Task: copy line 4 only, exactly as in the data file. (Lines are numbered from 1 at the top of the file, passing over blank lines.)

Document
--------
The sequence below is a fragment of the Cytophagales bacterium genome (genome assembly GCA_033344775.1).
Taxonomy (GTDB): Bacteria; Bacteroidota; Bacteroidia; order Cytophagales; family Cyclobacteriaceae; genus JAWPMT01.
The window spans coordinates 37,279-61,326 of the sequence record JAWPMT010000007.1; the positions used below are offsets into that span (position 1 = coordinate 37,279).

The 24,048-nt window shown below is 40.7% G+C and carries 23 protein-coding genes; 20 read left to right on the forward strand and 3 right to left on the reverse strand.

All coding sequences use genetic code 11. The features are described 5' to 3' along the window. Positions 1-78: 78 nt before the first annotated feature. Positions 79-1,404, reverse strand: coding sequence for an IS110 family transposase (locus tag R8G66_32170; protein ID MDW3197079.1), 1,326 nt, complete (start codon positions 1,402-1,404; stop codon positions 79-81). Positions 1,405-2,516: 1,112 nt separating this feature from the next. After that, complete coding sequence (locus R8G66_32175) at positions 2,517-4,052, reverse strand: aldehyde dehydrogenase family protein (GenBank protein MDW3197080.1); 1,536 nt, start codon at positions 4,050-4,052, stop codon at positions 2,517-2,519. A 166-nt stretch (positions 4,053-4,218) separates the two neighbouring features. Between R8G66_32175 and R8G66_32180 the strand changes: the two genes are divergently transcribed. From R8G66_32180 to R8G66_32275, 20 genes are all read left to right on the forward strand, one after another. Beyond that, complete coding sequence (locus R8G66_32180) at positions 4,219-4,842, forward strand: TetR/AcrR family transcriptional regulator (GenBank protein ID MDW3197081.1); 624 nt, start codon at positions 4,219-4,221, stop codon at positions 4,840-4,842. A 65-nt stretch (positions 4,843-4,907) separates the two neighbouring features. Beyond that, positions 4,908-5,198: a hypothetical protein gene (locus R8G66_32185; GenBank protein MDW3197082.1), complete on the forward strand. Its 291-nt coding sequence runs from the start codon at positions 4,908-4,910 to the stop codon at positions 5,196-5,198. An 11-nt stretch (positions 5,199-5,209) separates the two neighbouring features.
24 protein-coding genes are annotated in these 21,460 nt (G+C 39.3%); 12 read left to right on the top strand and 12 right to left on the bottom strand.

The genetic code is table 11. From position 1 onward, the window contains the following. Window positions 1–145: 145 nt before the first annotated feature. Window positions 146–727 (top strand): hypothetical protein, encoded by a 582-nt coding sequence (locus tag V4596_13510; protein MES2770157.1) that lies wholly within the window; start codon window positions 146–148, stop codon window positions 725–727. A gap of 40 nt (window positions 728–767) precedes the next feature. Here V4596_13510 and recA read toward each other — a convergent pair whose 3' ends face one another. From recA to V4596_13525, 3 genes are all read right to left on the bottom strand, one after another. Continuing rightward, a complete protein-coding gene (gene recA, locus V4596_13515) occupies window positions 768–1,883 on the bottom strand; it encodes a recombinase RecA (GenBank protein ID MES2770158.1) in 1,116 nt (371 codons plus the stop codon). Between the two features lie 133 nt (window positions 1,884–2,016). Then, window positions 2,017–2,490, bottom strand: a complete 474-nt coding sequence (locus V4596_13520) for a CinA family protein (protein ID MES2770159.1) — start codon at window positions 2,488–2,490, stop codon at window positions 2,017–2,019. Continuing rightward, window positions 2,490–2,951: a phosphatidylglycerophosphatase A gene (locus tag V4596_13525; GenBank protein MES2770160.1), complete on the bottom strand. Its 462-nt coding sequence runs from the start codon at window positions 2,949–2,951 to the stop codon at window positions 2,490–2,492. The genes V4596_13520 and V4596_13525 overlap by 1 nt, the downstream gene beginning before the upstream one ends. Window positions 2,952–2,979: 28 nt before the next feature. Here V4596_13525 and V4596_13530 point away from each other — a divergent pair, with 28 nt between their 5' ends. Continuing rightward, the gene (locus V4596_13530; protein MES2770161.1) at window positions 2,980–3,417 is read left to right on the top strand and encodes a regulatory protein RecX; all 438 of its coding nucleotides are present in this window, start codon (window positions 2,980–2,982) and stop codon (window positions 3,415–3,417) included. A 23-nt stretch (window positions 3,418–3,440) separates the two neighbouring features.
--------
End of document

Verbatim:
The 24,048-nt window shown below is 40.7% G+C and carries 23 protein-coding genes; 20 read left to right on the forward strand and 3 right to left on the reverse strand.